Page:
6 People Who Deserved the Biggest Thank Yous After I Gave Birth

Image Source: Thinkstock
Image Source: Thinkstock

The first few months with a new baby often slips by in a blur of diaper-changing, middle-of-the-night feeding, rocking and shooshing, onesie-washing, and of course, thank-you-note-writing — for all of those cute little onesies you got as gifts, that is.

After my first son was born, I diligently spent hours writing thank you notes not just for the onesies, but for all of the gifts we received. But now that a bit of time has passed, and those fuzzy first few months are sharpening into view, it occurred to me that there may have been a few more thank you notes I didn’t pen, but should have. Because while I was busily thanking my great aunt for the baby swing she gave me at the shower, I’m not sure I adequately thanked the people who truly deserved the biggest thank yous of all.

In all honesty, the best gifts during those days weren’t the ones that came in pretty packing with big bows and cute wrapping paper, but the ones that didn’t even come in a package at all. The gifts I am by far the most grateful for were the ones of time and patience, kindness and love.

Unfortunately, because I was drowning in a sea of postpartum emotions, confusion, and sleep deprivation, I probably forgot to thank these people for their gifts with as much praise and fanfare as they deserved. But better late, than never, right?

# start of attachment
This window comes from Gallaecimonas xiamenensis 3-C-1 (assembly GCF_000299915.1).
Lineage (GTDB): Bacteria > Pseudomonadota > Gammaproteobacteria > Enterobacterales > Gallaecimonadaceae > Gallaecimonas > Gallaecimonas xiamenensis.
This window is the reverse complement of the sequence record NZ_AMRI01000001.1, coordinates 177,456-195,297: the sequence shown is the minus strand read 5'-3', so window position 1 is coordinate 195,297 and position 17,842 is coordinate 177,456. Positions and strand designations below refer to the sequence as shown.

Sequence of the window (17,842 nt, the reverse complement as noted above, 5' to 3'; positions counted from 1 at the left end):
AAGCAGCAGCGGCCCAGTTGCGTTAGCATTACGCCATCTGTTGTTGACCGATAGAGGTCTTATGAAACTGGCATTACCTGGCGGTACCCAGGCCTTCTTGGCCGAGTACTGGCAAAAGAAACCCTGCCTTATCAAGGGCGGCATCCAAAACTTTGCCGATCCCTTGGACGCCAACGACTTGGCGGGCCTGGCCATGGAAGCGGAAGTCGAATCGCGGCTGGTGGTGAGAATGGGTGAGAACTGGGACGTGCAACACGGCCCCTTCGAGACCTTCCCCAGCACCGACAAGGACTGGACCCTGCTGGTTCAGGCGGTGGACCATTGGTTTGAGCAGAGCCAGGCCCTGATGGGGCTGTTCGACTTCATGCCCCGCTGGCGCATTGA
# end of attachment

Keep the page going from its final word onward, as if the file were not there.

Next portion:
So without further ado, I’d like to send out a GIANT thank you to …

1. The friend who dropped off dinner but didn’t stay to visit.

People often bring meals after a baby is born. Each and every meal was helpful and appreciated. But the real gifts were the meals brought by someone who not only understood a new mom’s need for food, but also the need to be left the heck alone. This particular friend would drop off a meal – usually a pre-prepped casserole dish and the skedaddled out of there, leaving me to sleep or shower or just watch trashy soaps while I fed my son.

2. Our first pediatrician.

After my oldest son was born, I found it nearly impossible to leave the house, but there was one outing that I always looked forward to: his pediatrician appointment. I didn’t even realize until my son was two months old that his pediatrician wasn’t actually a doctor, but a nurse practitioner, and by then it didn’t really matter. Not only was she kind, patient, and wise, but after she finished scribbling her notes at the end of each appointment, she would look at me and say, “You’re doing a good job; keep it up.”

I wanted to cry and hug her all at the same time. I felt such a profound sense of relief to know that I wasn’t failing at motherhood because I wasn’t breastfeeding or because I cried myself to sleep most nights or because I didn’t want to hold my son all the time. For those few minutes after she left the room, her words — You’re doing a good job; keep it up — still rang in my ears. I felt like a freaking rock star parent. And what better gift is there than a little confidence? 

3. The friend who listened to me cry, but didn’t offer advice.